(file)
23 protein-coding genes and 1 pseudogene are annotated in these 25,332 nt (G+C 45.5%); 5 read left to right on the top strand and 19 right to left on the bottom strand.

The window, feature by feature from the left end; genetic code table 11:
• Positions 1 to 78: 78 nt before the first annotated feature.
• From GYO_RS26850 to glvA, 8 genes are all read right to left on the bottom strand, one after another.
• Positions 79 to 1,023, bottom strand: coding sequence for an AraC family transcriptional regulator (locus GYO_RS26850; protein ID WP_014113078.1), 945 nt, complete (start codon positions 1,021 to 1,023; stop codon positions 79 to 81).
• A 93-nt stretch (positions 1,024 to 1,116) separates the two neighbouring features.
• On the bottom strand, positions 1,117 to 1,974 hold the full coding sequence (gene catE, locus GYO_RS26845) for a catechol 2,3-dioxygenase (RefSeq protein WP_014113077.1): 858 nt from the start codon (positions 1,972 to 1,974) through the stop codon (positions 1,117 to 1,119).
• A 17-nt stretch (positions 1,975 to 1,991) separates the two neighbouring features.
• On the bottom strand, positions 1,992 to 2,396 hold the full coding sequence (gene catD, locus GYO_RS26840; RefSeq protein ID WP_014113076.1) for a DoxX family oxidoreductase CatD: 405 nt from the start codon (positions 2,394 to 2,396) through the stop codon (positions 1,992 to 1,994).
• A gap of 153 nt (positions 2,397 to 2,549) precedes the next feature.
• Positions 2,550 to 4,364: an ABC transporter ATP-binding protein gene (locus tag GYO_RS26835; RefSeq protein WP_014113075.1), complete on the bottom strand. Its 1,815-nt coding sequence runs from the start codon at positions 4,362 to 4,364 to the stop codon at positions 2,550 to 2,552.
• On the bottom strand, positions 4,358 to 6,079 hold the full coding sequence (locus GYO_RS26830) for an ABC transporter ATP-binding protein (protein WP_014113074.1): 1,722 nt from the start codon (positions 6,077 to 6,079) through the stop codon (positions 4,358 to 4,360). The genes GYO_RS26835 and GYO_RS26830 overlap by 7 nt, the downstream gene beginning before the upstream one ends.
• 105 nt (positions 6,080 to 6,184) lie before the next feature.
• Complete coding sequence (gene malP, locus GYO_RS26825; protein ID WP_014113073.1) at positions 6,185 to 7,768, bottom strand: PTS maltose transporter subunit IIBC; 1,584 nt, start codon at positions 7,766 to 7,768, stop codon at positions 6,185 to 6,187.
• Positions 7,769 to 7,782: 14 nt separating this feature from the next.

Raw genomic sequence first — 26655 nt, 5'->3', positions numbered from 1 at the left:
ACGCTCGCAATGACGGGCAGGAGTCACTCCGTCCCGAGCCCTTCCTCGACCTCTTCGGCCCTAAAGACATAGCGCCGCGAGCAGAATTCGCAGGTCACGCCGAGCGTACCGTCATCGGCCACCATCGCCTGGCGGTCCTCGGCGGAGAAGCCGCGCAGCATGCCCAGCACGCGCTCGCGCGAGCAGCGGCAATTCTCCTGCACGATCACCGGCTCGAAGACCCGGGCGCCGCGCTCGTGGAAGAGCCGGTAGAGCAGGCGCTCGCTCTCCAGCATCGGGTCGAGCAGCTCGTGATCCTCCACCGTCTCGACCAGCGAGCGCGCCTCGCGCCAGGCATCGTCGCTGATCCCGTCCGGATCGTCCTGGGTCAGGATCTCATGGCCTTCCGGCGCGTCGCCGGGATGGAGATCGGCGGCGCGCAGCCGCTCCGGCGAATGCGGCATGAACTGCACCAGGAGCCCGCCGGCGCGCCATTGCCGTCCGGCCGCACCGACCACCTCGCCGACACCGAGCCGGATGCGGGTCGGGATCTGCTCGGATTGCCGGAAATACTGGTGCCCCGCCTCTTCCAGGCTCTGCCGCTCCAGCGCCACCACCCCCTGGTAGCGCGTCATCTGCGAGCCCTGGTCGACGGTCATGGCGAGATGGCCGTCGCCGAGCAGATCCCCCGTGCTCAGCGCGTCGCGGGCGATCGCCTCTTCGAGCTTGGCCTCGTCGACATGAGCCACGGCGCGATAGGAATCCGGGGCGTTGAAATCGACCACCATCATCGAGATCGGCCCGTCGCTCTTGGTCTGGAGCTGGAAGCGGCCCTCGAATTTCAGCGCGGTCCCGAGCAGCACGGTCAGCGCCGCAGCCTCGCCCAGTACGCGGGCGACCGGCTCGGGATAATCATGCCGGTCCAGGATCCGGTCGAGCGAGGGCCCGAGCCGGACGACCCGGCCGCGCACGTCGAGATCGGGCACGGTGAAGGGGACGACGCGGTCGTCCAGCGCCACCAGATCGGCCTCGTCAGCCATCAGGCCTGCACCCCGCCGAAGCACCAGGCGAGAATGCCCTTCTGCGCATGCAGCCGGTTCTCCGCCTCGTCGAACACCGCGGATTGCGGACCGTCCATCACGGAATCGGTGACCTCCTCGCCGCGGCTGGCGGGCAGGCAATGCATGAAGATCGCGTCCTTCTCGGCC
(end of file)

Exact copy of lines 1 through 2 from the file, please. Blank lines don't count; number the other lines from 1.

23 protein-coding genes and 1 pseudogene are annotated in these 25,332 nt (G+C 45.5%); 5 read left to right on the top strand and 19 right to left on the bottom strand.

The window, feature by feature from the left end; genetic code table 11: